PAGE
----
One must consider, however, that the process of dying begins the moment we are born. Perhaps the entire panorama of one’s life’s events is merely the prelude to the biggest event of them all, which is one’s death. Perhaps the short time we spend on this planet is, as various religions would suggest, merely to prepare us for an eternal life in a different dimension. I used to lean toward that thinking based on near-death-experiences reported by those that had been clinically dead for several minutes. But then I found out that such experiences occurred in less than 20% of NDE victims. For the other 80% plus, there was just the black hole of nothingness. Nobody knows for sure, and even the most determined religionist is afraid of dying. Look at Billy Graham, the most ardent of evangelicals, hanging on for dear life at age 95, even with a bucketful of maladies. In either event though, it’s just as Alan Lightman wrote. ┬áThe tragedy of this world is that everyone is alone- and most especially when undergoing the process we call dying.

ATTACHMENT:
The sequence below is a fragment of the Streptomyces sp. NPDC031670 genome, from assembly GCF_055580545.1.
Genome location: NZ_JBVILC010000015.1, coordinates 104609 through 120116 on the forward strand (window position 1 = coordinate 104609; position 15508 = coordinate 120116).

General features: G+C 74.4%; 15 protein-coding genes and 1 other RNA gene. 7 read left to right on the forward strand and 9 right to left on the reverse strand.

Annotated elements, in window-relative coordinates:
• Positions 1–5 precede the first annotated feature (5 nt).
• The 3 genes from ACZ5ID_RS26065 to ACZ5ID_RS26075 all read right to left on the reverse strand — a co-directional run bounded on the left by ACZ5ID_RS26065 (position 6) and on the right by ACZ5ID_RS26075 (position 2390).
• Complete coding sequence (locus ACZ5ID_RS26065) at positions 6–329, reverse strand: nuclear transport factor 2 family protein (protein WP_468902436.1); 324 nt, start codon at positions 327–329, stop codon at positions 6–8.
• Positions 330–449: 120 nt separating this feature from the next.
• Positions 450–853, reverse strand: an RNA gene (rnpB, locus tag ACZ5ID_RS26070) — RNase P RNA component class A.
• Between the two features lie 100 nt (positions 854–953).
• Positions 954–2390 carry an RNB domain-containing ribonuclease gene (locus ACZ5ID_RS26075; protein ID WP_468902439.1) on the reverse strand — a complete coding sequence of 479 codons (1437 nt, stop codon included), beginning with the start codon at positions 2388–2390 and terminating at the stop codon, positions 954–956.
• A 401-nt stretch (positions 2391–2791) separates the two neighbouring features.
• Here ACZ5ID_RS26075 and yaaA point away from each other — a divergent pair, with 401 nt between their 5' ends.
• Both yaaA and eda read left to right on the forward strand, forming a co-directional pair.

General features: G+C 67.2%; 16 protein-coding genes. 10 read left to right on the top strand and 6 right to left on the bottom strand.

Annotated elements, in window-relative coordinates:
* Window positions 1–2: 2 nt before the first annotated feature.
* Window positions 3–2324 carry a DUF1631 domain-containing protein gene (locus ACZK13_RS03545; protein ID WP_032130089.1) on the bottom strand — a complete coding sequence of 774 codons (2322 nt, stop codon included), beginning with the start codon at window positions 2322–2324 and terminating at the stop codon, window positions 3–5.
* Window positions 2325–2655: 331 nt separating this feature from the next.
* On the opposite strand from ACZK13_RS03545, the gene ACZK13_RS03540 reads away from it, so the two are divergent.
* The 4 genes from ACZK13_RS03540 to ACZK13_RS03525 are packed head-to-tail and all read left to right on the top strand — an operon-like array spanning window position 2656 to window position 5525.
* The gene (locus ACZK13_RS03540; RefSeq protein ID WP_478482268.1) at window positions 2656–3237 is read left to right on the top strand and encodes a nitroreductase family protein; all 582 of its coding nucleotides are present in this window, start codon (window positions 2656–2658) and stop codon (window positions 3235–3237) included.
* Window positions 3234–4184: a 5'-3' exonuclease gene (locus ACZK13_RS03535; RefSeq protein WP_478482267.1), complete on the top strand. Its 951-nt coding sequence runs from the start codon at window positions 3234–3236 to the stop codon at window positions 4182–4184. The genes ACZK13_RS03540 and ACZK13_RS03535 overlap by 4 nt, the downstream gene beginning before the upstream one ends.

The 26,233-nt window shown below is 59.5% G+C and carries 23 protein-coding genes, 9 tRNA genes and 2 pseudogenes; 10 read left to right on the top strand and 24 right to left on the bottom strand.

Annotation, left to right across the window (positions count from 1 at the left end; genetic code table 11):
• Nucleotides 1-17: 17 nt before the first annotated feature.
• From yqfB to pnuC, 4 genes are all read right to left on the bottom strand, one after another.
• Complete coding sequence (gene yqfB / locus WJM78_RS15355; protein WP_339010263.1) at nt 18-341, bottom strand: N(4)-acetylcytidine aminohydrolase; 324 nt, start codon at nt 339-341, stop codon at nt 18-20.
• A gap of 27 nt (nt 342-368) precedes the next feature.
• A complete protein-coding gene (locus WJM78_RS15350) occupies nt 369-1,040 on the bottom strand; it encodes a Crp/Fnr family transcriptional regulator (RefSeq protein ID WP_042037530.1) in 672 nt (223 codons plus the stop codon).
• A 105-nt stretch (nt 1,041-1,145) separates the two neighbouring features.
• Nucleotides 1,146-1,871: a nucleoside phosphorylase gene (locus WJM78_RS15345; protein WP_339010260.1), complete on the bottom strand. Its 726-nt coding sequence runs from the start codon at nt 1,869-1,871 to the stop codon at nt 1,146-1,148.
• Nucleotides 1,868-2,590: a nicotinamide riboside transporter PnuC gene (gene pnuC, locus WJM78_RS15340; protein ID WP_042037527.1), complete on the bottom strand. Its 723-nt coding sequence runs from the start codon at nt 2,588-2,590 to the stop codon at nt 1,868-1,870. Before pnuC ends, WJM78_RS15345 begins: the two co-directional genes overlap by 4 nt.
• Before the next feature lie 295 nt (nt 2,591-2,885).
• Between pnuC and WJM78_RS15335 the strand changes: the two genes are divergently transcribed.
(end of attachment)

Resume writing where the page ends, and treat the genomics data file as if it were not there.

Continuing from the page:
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So Obama promised on numerous occasions that: “If you like your healthcare plan you can keep it. Period.” He often repeated this while campaigning for President and then after he was elected. Bad mistake, as it turned out, since perhaps millions of people will lose their healthcare plan due to implementation of Obamacare. Couple that with the disastrous incompetence of introducing Obamacare on-line, and you have Republicans, like sharks smelling blood in the water, circling around their prey, ready to pounce. I suppose if Obama had said that most people would be able to maintain their healthcare plans, this entire kerfuffle might have been avoided. In any event, before we let panic and hysteria reign supreme, I felt it would actually be helpful if we looked at the facts and the reality surrounding the whole healthcare stew that exist in America today. You know what facts are; those pesky and annoying items that always seem to interfere with ideology.